An Education Milestone Worth Celebrating!

What does it take for 10,000 K-12 schools to integrate sustainability principles into their school day? The dedication and efforts of educators and students across the country, working together alongside community members to green their schools, both inside and out.

Schools like those in Texas who are part of our Monarch Heroes Program, and the 6,288 schools who have created and certified a Schoolyard Habitat® with the National Wildlife Federation are prime examples of such collaboration. Across the country, teachers are making a huge impact by educating the next generation of environmental stewards. On a daily basis, a growing number of students and teachers are composting garbage and recycling paper, promoting healthy living with more physical activity, and planting native plants and trees to turn their outdoor space into a learning laboratory.

Schools such as Eastside Memorial High School in Texas show that by collaborating with community partners, it’s a win-win for everyone. The school worked hard to overcome many obstacles, and they recently were awarded a Green Flag, the first high school in Texas to earn this award.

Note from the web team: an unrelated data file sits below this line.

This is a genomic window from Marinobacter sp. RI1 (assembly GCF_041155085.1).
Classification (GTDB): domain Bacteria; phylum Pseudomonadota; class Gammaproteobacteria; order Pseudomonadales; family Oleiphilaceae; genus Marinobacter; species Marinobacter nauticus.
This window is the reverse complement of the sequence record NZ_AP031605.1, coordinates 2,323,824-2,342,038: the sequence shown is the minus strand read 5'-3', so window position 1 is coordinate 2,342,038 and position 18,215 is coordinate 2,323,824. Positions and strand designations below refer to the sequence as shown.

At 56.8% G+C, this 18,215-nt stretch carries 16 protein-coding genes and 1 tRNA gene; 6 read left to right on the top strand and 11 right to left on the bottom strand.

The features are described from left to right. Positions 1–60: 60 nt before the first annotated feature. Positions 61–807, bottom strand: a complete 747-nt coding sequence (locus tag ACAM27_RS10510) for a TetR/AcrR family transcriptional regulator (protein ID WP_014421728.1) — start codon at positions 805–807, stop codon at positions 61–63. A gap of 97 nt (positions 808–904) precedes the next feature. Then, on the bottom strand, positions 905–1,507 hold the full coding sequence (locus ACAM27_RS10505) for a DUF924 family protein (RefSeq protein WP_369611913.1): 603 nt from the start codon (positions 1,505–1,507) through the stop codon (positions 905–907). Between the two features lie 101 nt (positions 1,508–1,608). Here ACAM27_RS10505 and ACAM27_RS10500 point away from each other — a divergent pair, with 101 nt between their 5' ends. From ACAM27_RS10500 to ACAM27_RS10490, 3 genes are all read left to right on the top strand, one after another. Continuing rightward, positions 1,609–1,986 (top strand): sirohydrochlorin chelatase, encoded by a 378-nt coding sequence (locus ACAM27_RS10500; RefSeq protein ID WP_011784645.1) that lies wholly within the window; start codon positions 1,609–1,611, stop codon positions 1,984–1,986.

Photo from Austin ISD
Photo from Austin ISD

In addition, Eastside is also the first in the Austin Independent School District (AISD) to introduce a composting program. Since becoming an Eco-School and focusing on the Energy, Consumption and Waste and Schoolyard Habitats Pathways, the school has seen significant reductions in electricity use, along with the amount of trash produced within the school, working their way towards zero waste. Their recent community-wide celebration ceremony says it all – almost 100 attendees, including members of the school band, local leaders and the nearby community.

Other schools, like Eisenhower High School, a Kansas Green School, a certified Schoolyard Habitat, and the only Green Flag Eco-School in Kansas, have been working hard since 2011 to create environmentally literate citizens. Under the direction of presidential award winning teacher Denise Scribner, they have taken barren school grounds and transformed them into an Outdoor Wildlife Learning Site. Not only do the students benefit from a hands-on outside learning environment, but the local community now has access to a QR Nature Trail built by the students using recycled materials.

We are proud to have reached this significant milestone, and will continue on our journey towards the next 10,000.

Learn MoreLearn more about the National Wildlife Federation programs that connect kids with nature.